“What I have discarded is the idea that there are good people and bad people, people who should be helped and people who should be killed…Ahisma asks us to abandon the notion of separation.”

-Rolf Gates, Meditations from the Mat:  Daily Reflections on the Path of Yoga

Day 18 – Ahisma, nonviolence in speech, thought, and deed, is truly the “cornerstone” of of yogic living.  Ahisma, in my opinion, needs to first start with ourselves, and it is a needed conversation for many to have before embarking on their mission to save the world.  Personally, I am guilty of spending most of my lifetime telling my body how it is supposed to perform and look.  Rolf describes this phenomenon, which I am certain I am not alone in perpetuating, writing:  “Sweating away trying to fix something that is forever broken, we cannot imagine how we are ever going to feel something that is sacred for more than a breath or two before our old fears creep back in.”  The first step, therefore, is to just pursue nonviolence, first in ourselves, and then all else will certainly follow.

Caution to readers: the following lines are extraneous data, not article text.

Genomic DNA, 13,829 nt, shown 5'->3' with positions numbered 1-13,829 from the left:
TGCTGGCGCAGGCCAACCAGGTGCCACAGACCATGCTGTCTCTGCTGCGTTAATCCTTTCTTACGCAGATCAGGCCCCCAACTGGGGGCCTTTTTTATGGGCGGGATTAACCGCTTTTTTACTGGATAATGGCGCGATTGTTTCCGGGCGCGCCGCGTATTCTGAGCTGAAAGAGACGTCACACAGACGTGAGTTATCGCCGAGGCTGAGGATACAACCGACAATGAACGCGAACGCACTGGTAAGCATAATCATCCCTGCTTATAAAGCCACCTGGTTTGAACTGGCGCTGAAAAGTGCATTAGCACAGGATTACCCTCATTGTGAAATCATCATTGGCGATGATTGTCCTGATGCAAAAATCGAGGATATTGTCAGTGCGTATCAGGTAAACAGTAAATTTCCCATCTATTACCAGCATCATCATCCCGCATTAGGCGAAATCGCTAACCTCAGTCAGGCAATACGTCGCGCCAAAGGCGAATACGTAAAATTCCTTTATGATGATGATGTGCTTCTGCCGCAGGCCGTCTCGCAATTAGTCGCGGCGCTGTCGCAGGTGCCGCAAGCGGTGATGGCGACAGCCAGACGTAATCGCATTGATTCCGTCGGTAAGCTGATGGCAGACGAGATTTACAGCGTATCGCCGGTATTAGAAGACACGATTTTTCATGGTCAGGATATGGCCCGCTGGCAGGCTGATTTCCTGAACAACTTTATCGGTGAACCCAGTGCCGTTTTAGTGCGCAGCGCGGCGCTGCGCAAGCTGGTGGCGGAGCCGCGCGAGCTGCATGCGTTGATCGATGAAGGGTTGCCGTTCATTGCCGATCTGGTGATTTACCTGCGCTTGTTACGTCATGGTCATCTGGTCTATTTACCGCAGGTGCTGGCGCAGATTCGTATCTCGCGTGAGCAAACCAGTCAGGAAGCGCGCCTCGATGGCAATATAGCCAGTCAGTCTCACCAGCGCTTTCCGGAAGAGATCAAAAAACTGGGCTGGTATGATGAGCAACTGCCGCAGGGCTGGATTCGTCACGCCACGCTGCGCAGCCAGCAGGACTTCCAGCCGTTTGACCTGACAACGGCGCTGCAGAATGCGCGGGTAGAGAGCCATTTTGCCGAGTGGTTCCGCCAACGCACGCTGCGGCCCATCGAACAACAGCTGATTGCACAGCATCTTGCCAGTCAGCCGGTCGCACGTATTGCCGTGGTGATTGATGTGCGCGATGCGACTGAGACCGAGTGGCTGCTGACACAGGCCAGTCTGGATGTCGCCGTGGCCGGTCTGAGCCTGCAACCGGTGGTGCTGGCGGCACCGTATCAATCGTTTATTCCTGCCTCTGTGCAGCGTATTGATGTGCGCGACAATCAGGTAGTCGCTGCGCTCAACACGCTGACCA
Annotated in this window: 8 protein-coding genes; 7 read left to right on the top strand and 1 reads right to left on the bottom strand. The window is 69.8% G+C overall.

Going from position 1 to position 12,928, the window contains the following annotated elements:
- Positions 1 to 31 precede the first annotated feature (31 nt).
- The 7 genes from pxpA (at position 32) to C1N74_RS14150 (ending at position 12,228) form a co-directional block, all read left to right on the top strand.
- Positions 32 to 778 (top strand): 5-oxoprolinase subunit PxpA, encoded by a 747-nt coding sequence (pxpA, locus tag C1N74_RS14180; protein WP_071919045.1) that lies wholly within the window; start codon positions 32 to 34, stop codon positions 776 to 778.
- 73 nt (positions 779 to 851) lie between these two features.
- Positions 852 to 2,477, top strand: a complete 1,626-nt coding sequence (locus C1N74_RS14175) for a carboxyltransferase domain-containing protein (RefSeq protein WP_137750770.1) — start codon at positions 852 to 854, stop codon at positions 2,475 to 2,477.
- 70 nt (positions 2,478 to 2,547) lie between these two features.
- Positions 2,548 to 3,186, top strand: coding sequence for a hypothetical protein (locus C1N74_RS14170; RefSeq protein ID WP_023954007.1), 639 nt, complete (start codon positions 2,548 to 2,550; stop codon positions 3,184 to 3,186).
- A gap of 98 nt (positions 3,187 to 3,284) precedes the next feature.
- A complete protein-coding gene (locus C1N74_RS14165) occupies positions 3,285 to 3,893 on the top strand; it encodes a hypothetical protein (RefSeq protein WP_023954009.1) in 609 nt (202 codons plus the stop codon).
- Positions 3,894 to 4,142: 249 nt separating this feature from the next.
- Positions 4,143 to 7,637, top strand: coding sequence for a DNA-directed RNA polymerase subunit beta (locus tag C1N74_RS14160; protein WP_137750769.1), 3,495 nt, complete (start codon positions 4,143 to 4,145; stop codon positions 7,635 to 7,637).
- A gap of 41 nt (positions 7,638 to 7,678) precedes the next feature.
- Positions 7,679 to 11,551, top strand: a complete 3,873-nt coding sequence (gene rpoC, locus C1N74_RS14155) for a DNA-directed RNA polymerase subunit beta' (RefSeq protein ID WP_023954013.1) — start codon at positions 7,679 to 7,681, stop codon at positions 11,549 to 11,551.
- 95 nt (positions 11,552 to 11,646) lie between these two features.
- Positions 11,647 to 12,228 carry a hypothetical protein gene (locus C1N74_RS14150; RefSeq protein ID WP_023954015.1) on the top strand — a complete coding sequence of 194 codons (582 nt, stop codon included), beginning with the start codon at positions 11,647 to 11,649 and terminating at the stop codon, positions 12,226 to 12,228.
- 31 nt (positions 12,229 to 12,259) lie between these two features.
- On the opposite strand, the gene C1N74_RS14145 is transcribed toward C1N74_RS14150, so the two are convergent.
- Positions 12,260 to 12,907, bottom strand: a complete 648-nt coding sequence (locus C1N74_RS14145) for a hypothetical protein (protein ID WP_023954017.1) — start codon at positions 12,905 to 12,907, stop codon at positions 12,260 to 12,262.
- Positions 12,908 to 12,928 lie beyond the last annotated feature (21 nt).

As a teacher, moving beyond labels has never been more important.  I try to put myself in the mindset of my students (and children) as we suffer through “disaster” and “lockdown” drills, and sit passively throughout the length of whatever “real” lockout/lockdown scenario presents itself (as in yesterday).  Surely, safety takes precedence here, but at what cost?  What does it feel like to be taking the test that decides your fate and hear that there is a possible danger in the building next to you? Still, the test goes on.  What does that tell our children?

The most that I knew about ahisma was about Gandhi influencing Martin Luther King, Jr., and this I merely learned teaching in 5th and middle school as we studied MLK, Jr. for oration speeches.  I think it bears mentioning that all aspects of our classes and content should infuse ahisma into our curriculum.  I leave it here for today with an website. Wouldn’t it be a better world if, in lieu of mandatory drills and tests, we read more from great thinkers?

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